We automatically exhibit preference for visual beauty in nature or in humans.
It is effortless, immediate, universal.
Beauty elicits our highest affects and stimulates our deepest longings.
The notion of physical attractiveness is a natural tendency towards beauty, encoded intrinsically in the human brain.
Science has recently backed that concept through the aid of binocular rivalry, which is a phenomenon of visual perception between different images presented to each eye, through a special stereoscope.
Binocular rivalry is nothing new. The special stereoscope was invented by British physicist Charles Wheatstone in 1808, so that others could view dissimilar pictures with ease. His mirror stereoscope is exhibited at the Science Museum in London.
In recent years the method has been successfully used in determining beauty.
At the University of Montreal, scientists Ce Mo, Tiansheng Xia, Kaixim Qin, and Lee Mo authored an article published in PLoS One, in which they presented two dissimilar objects to each eye and perception alternates, between each one.
The conclusion of their extensive study definitely states the dominance for physically attractive human images.
This is undisputed scientific evidence that facial attractiveness had dominance enhancement.
All that labour and trouble by worthy scientists to prove what we have always known for ages: beauty is omnipotent.
Therefore it absolves men (and women) from being accused of triviality or frivolity. The penchant for beauty is an innate behavioural preference driven by an inherent, natural inclination towards beauty, rather than an explicit social process.
Our audio-visual perception of beauty refers to our sense of pleasure to the eyes and ears that is directly faced upon the auditory or visual pathway, which is our perceptual experience of the world.
A recent example is the majestic funeral of the much-loved Queen Elisabeth II of Britain. Despite the deep sorrow, all the beauty, the pomp, the pageantry was afforded the late queen. Magnificent flowers, jewels, uniforms, medals, flags adorned the nation’s salute and farewell. Millions were glued to their TVs to watch beauty on display.
There are various aspects to beauty and we are by no means over-looking the qualities of moral beauty such as kindness, loyalty, courage, self-sacrifice, humility, etc. Such virtues are based on understanding, on social mores and highly developed social recognition. This takes time and discovery, whereas the visual strikes instantly.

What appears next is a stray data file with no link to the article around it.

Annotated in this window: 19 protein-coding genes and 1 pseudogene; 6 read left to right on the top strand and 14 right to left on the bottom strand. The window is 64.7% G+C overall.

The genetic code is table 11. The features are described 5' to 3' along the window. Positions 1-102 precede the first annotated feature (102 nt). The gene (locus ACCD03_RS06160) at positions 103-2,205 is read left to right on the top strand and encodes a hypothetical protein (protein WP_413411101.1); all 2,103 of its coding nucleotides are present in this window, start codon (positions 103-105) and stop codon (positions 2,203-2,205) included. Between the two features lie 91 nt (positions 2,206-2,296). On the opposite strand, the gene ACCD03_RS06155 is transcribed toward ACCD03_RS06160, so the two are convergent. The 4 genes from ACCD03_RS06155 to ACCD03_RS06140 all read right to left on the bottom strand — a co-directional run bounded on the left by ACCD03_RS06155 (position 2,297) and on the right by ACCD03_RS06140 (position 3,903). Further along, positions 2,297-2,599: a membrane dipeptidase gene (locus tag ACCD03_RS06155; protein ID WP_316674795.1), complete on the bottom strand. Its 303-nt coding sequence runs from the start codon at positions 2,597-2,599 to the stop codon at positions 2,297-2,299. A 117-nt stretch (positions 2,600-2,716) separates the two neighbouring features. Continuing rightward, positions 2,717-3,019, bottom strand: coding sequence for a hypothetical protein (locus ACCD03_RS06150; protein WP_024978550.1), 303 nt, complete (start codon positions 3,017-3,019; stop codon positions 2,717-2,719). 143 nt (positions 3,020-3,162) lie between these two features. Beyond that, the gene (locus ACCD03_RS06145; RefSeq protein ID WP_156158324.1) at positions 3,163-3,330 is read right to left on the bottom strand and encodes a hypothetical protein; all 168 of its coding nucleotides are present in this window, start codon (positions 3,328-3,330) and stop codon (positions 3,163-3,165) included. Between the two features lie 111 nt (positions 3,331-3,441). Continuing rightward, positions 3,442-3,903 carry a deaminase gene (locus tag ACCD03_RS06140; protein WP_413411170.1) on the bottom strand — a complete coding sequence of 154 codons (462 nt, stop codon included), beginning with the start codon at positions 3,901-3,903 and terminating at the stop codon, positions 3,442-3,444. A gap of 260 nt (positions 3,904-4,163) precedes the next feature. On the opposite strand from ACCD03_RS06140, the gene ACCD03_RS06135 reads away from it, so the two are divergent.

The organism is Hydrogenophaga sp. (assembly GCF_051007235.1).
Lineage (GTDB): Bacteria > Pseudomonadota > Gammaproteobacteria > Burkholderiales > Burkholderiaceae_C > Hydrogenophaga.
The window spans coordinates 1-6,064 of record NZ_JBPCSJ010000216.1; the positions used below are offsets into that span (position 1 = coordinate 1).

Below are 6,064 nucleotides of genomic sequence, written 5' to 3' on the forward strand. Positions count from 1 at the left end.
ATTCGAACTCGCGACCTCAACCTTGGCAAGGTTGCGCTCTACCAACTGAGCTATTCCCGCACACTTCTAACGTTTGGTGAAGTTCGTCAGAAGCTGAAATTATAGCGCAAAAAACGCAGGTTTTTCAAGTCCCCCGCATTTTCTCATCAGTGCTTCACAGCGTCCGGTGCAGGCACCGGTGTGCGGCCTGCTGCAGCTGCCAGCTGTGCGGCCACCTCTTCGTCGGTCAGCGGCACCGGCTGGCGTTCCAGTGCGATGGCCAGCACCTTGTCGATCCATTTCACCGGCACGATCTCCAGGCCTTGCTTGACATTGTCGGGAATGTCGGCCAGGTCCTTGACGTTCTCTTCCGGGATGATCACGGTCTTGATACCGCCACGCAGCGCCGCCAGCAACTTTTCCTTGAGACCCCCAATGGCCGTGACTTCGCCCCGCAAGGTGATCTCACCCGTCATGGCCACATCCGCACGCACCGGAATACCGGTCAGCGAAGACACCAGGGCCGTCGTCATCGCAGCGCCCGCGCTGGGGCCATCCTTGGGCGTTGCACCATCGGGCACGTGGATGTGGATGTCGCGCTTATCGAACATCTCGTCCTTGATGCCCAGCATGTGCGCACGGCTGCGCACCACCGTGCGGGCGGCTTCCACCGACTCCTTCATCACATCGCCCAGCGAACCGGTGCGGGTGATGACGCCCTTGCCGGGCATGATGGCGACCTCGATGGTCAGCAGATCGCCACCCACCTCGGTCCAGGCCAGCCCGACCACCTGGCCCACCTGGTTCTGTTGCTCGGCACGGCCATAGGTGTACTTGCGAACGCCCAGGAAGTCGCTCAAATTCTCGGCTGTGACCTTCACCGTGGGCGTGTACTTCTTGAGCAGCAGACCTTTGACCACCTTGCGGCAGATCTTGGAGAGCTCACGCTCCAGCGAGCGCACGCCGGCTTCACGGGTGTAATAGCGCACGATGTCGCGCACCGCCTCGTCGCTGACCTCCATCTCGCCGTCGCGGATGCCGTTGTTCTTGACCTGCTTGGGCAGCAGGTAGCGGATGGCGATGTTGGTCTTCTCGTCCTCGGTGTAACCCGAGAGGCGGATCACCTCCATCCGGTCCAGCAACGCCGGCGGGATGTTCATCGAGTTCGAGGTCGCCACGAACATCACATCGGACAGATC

Beauty has many facets — biological, psychological, cultural and social that influence how we perceive beauty. However, researchers now believe that beauty preferences are part of a rudimentary cognitive process that appears quite early in life with humans having seemingly automatic ability to recognise beauty or the lack thereof.
Scientific literature supports several features as universal criteria for human beauty.
Even month-old babies’ eyes detect and follow beautiful people or objects. Most probably those are the ones who, as adults, give wolf-howls to a pair of beautiful legs.
History has introduced us to beauties forever etched in our hearts, mythical or real we idolise Helen of Troy, the most beautiful woman in history.
Plutarch said Cleopatra was not beautiful, but who cares what Plutarch said. She was a love goddess who conquered the hearts of Roman emperors.
Royalty gave us universal beauties from Princess Fawzia of Egypt to Princess Diana of Britain.
A century ago, cinema came along to be a showcase for global beauties which age could not wither. The world embraced the likes of Hedy Lamar, Vivien Leigh, Ava Gardner, Grace Kelly, Elisabeth Taylor or Robert Taylor, Richard Burton, Clark Gable, and Tyrone Power. Death could neither deny nor erase their beauty.
Are we slaves to beauty? We are. The beautiful have been blessed by the gods. They get the glamorous jobs, the whistles, the service, the smiles, the oohs and aahs, the odes to beauty.
Beauty standards are not stationary, except for the few classics that live on and on.
Fortunately we live in an age when everyone can be beautiful. Disregarding the surgeon’s knife. The gym provides beauty mostly for the male figure that women swoon over.
Then there is the cosmetic industry. Everything you need to be beautiful comes in a jar, maybe a flacon.
In 2021 beauty products total expenditure globally reached $511 billion, for both sexes. It is expected to top $716 billion in 2025. What are you waiting for? Beauty is knocking.
Women have a heavier burden to carry, for there are products from top to toe that the industry insists you need. The irony is that you do.
A survey by University of Texas’ David Buss, PhD and researchers, found that 75 per cent of men prefer women with make-up. Women wearing make-up were approached faster by men. The effects of make-up have been found to be as high and as potent as facial structural features.
So, do forget that soap-washed face au naturel. Get the make-up and use it lightly if you wish, and get that handsome guy with large eyes, small to medium nose and sharp jaw, according to the article published in the Journal of Personality and Social Psychology by Michael Cunningham of the University of Louisville.
Concentrate on eyes, eyes, eyes, then lips, the two most important features for both sexes.
Better still, wear a smile. We are drawn to positive emotions and nothing is more attractive than a smile. It produces more activity in the orbitofrontal cortex, more attractive than neutral expressions.
Moreover, a smile makes us happy. Beauty makes us happy.
A good night’s sleep will give us both.
*A version of this article appears in print in the 22 September, 2022 edition of Al-Ahram Weekly.